So this is an article originally posted on my blog based on my work as a CTO setting corporate strategy that has a lot of research behind it that I can’t publish due to work restrictions. that being said, you may have heard of ‘wearable’ and as an emerging trend I believe this will really evolve into AR systems, given the kickstarter I thought this might be relevant to the current audience and the discussion between AR and VR. Originally the article was called:
5 year Strategic Vision in the Tech Sector for Software Engineering Firms
As a CTO, I get asked a lot about what my ‘vision’ is for the future in technology in the sectors I operate in. where are we going, what will happen is all part of the magic sauce… I thought for once I would share a summary minus all the super secret research and details by which this is based on about where I think the technology sector is going and how a company in that sector would position itself to take advantage of those trends.
As an industry, where are we going?
How is the market going to transform itself over the next 5 years?
What do we need to do to position us to take advantage of the situation?
When trying to understand these trends, and develop corporate strategy to take advantage of these trends, one needs to work with numerous complex variables. To start with, what trends have led us (as an industry) to this point? Or the point which we want to aim for? Or caused us to make the decision to head down the path we have selected?
Computers and Moore’s law… first computers filled buildings, then only rooms, then desktops and now what took up a complex can be done on a computer no bigger than a watch. Moore’s law along with our usage of computers has increased. We have stretched the technology to heights that couldn’t have been dreamed of a 100 years ago. Computers are increasing in power now and as each new type, or form factor, raises; it is supplanted by the next. The desktop by the laptop by the slate by the phone by Google Glass? The trend is and has been faster, smaller, easier to use; along with that whole series of trends is the fact that, from an engineering standpoint, save AGI (Artificial General Intelligence) every programming thing that can be done has been done… now it’s about doing it better; how companies are learning to differentiate is by making their systems easier to use, simpler to understand, making bigger amounts of data do more, in ways that were cost prohibitive even 5 or 10 years ago, with the advent of the cloud; which is not so much some new technology but the acknowledgement of our mastery and automation of it in the data center. I’ve quoted at least 10 trends that are so obvious I’m comfortable assuming you know I am correct.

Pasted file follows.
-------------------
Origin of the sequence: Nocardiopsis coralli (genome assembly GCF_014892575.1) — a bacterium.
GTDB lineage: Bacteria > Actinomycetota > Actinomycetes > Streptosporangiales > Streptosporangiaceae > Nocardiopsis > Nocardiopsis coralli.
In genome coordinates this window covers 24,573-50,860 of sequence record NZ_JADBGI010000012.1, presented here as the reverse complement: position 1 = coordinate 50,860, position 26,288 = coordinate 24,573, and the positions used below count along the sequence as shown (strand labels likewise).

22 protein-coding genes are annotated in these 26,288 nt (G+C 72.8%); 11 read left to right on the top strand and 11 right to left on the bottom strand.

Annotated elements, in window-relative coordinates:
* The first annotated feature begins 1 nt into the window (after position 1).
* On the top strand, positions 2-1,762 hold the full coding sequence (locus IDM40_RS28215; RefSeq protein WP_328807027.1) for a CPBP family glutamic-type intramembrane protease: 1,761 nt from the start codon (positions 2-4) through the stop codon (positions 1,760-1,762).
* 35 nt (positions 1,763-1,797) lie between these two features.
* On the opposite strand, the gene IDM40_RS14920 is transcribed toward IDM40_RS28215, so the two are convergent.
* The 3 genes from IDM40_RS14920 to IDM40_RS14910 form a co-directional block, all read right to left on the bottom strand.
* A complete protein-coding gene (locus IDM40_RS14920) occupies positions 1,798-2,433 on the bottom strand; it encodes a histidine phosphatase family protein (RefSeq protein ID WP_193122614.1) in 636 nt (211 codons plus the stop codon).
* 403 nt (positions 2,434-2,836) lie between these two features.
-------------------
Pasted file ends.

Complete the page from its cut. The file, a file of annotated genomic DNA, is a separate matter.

Now, to take these trends to the next level, to predict where this will lead 5 years out and how we can take advantage of it, is more an art than a science but we can extrapolate a few trends out to 5 years to see where things might be.
As we go to devices beyond the smartphone and Augmented Reality we can be certain that 5 years out is likely to continue to see more powerful devices about the same size but also devices like glass being common. The facts…
- 4 companies are releasing devices more immersive and more robust than Google Glass over the next year.
- Interfaces focused on simple and elegant and voice driven are becoming possible and easier.
- Computers passed the Turing test finally (not that this is really all you think it is)
- If it makes life easier it generally gets adopted if it hits the consumer market.
- While the earlier adopter crowd in technology is more than 10% of the consumer demographic, their ideas will become the dominate thought pattern; so technology will likely filter down to the rest of the consumer demographic.
- Intel, mid FY15, will introduce Kinect like technology so small it’s hidden in laptops in place of the camera. This same push includes wireless docking and charging of small slates that can replace phones and traditional slates like IPads with computers that can run high end software.
This means in 5 years you might not have a computer at all in the traditional sense; but a glass and something like a smart phone driving huge super thin screens and being your work computer and home computer. Instead of a phone, the masses will use ‘contact’ lenses and glass like devices. Computers will drive our cars or be in the process of it and data will be king.
How do we position ourselves to take advantage of the trends?
We (as a company) know more or less where the technology is going; barring the ending of civilization by some accident. What we can do, then, is to make these trends easier for people to adopt. Make them fun and make them (the trends) sexy. Do this:
- While Big Data is a buzzword, really making ‘big data’ easy and fun and useful will drive interest in whatever you’re doing; so make that thing easier for people to understand and use.
- Content is still king, but make it intuitive and don’t make people think.
- Make things visually appealing to stand out. It’s all about the end user experience.
- Focus on ‘Experience Focused Engineering”
- Be first to market in a new way.
- Adopt the latest and greatest at the consumer level and allow business to connect with that consumer demographic.
- Build relationships with your clients, at all levels. The next 5 years is about high touch and creative relationships.
- Enable more power in mobile devices for users to get the most out of their devices and technologies purchases.
From a positioning standpoint these steps will set you (as a company) at the edge of the ‘wave’ of change as a business and in the mind of the consumer.
* image used from http://seekingalpha.com/article/145695-iphone-stock-app-review